There Is a Way, and You Will Find It

Have you ever had a strong sense that there was something you were meant to do…but then second-guessed that knowing, because you couldn’t see how it would work?

Ever spent time in silence, getting clear on what you yearn for…and then felt a vicious wave of doubt knock you down?

I get it. I see it in my own life, and in my work with private coaching clients.

Often we pretend that the problem is not knowing what we want…when the truth is that we do know—we just don’t see a way forward.

So we say, “I just don’t know,” and, “I need to get clarity!” when the true difficulty lies elsewhere.

It’s not that we don’t know. It’s that we don’t believe it’s possible for us.

But what if we understood that taking action in the direction of our dreams is what allows the way to appear?

Here’s the story of a time when I learned that lesson.

From ages 13–21, I attended church summer camp in Scotland every year, on the bonnie banks of Loch Lomond. It was quite simply my favorite place on Earth.

The last several summers I served as a volunteer staff member, which meant that tuition was free. Airfare, however, was not.

When I was younger, my parents generously paid for my travel. One year, though, they (wisely) checked my privilege and said, “If you want to go to Scotland, you’ll need to pay your own way.”

I was a student, and I had just under two months to scratch together about $900. It felt daunting. But I had a very clear sense that I was meant to be in Scotland that year.

So I dove into applying for jobs. My old babysitting gig wasn’t an option, so I searched high and low. I submitted applications, made calls, and tried to sell a family heirloom. Nada.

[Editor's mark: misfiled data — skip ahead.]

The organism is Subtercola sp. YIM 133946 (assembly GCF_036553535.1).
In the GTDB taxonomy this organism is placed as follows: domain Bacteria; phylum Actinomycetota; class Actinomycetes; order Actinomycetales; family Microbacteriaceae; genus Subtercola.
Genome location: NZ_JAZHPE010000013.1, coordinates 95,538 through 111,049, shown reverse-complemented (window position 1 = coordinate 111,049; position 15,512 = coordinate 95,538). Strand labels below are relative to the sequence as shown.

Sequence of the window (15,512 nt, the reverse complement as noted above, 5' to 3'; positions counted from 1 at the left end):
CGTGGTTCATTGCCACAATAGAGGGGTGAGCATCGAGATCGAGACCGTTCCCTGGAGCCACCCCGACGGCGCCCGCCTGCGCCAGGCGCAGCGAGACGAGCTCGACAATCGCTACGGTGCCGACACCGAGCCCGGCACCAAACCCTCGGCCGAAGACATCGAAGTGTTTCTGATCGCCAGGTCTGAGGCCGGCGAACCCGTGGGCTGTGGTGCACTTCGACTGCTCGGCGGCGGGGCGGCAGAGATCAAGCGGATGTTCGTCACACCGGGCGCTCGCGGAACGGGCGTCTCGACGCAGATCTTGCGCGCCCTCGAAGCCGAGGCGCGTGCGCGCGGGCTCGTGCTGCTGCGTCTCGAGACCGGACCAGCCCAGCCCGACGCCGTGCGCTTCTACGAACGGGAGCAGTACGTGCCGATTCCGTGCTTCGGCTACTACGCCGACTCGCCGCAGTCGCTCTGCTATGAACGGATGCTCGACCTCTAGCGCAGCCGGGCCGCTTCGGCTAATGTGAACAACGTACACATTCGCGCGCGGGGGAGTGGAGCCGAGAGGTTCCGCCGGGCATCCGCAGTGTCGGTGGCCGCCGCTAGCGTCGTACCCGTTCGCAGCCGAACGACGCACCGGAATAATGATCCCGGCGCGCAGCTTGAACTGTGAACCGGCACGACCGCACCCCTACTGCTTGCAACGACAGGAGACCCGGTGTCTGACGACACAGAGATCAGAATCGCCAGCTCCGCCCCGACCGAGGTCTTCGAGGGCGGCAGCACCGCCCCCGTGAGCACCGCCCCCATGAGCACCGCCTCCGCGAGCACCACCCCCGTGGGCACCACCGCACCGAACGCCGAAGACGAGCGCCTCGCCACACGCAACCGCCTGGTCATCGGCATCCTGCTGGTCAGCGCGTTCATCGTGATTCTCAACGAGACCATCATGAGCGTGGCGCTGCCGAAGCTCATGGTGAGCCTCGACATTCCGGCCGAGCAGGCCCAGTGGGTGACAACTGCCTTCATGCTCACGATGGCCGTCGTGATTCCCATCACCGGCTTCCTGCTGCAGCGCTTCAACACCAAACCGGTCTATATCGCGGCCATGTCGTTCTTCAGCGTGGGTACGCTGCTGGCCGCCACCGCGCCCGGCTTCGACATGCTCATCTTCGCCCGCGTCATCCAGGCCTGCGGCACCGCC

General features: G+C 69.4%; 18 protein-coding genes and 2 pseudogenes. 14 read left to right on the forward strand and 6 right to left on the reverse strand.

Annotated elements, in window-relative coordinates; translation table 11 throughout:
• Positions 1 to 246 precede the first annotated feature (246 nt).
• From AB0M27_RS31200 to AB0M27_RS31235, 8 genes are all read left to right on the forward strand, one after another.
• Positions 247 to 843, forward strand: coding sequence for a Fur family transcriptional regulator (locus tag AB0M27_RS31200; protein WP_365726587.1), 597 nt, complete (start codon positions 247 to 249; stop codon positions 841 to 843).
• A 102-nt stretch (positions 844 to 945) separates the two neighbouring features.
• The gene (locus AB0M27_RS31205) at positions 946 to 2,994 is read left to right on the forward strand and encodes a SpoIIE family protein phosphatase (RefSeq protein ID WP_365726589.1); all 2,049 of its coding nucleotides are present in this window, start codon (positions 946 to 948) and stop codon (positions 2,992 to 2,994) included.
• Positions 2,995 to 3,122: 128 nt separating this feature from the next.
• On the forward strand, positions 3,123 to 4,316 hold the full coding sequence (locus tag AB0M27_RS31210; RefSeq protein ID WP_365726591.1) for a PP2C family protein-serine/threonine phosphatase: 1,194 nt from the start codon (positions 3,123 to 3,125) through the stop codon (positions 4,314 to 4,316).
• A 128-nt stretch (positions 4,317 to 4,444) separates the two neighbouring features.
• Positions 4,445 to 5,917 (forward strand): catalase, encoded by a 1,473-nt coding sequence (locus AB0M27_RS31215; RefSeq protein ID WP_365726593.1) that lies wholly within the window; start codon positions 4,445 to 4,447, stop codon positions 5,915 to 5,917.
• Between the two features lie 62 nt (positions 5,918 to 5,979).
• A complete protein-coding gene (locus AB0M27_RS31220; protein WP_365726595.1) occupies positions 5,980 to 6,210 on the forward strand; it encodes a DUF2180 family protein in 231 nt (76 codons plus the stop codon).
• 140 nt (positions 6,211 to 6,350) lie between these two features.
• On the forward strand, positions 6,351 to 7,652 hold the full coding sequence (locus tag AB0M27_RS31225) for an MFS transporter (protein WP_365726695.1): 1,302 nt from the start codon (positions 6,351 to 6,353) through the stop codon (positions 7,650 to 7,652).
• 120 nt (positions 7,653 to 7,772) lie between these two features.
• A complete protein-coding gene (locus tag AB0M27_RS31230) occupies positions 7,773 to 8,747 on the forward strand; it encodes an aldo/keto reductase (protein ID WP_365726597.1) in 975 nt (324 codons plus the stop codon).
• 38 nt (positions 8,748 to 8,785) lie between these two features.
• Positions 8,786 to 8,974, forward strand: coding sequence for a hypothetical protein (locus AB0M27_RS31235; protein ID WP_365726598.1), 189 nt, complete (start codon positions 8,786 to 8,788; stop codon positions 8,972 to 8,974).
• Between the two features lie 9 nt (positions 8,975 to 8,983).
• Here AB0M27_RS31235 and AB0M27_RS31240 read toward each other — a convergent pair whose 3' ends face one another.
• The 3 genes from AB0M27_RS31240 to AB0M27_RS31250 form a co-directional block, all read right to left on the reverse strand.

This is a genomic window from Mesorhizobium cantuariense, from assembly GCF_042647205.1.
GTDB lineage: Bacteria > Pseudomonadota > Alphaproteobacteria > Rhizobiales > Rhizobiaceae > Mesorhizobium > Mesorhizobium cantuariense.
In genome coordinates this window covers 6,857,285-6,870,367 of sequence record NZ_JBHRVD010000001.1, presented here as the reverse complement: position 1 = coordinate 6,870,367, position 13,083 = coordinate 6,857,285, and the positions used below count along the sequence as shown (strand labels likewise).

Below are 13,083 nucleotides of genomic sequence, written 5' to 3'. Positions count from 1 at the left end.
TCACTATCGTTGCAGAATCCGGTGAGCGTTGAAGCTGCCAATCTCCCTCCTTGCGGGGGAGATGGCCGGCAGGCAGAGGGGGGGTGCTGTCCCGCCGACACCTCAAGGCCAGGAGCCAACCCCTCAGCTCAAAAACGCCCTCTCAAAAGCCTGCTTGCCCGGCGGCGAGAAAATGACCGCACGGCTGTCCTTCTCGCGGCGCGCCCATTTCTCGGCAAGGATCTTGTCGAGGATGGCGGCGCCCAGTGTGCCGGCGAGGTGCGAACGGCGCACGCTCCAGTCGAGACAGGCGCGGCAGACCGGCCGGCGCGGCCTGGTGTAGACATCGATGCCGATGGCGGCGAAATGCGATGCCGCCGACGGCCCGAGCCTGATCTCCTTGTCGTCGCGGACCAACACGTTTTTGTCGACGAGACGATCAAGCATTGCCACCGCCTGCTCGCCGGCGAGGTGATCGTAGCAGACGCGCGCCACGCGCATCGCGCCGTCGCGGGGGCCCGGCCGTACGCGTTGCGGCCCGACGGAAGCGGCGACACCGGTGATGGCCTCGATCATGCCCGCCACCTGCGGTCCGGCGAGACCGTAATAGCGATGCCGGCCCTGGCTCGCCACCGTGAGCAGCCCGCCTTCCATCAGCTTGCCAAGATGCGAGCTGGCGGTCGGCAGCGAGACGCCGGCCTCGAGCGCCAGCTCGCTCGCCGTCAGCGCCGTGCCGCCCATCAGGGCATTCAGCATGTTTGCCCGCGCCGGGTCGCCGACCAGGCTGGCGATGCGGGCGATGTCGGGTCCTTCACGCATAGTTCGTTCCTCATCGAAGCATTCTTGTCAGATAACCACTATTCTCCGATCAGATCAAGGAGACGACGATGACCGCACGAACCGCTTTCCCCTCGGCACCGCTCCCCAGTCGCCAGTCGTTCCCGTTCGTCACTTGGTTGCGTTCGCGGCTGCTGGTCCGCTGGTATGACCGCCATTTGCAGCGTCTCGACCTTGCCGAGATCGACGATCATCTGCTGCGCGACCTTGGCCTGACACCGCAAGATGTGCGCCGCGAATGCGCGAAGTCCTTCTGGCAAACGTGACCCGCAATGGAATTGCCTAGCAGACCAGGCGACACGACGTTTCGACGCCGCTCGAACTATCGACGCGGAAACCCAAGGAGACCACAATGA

At night I tossed and turned. I prayed and asked for help, but still, nothing materialized.

Why couldn’t I find a job, when I was willing to work and I had this clear, intuitive knowing that I was supposed to go to Scotland? Time was running out!

Just when I was starting to lose hope, my brother Willie’s behavioral aide came for her weekly in-home visit. When I greeted her, she said, “You told me you’re looking for a job for part of the summer, right?”

“Yes!” I said. Of course I’d told her. I was telling everyone.

“Well, there’s this preschool program for kids on the autism spectrum, and they need teacher’s assistants,” she said. “It’s only from now through mid-July, and the pay is pretty decent. I can refer you, if you want.”

“Yes! Thank you so much! That sounds perfect,” I said.

And it was. That’s not to say it was easy—is taking care of a passel of preschoolers ever easy?—but it was the right job for me that summer.

It gave me a taste of the work I’d do later on, as a caregiver for adults with special needs at L’Arche. It ended just before I needed to leave for Scotland, and it allowed me to earn exactly enough money to pay for travel.

And I do mean exactly. Working at the preschool, I earned precisely enough for round-trip airfare to Scotland and one Guinness beer, which I bought as a thank-you to the friend who drove me to the airport.

That summer, my friends bought glasses of wine and candy bars and postcards, but I smiled and said, “None for me, thanks.” There was no margin to speak of, and no money left over.

Yet I felt rich every single day. Why? Because I had been provided for. Because I was grateful.

Because I had just enough to be where I was meant to be.

Here’s what I want you to know:
You get to trust your inner knowing.
You get to pursue your own path.

If that resonates, I invite you to join me for The Pursue Your Path Series: How women who are great at doing what they’re supposed to do…start doing what they’re MEANT to do.

It’s a valuable—and totally free—online event, and Women For One’s founder, Kelly McNelis, is one of the featured speakers!

Claim your free ticket to attend here.

Previously published here.

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About the Author | Caroline McGraw

Caroline Garnet McGraw is an author, TEDx speaker, and coach for recovering perfectionists. She's the creator of A Wish Come Clear, a community of thousands trading perfectionism for possibility.

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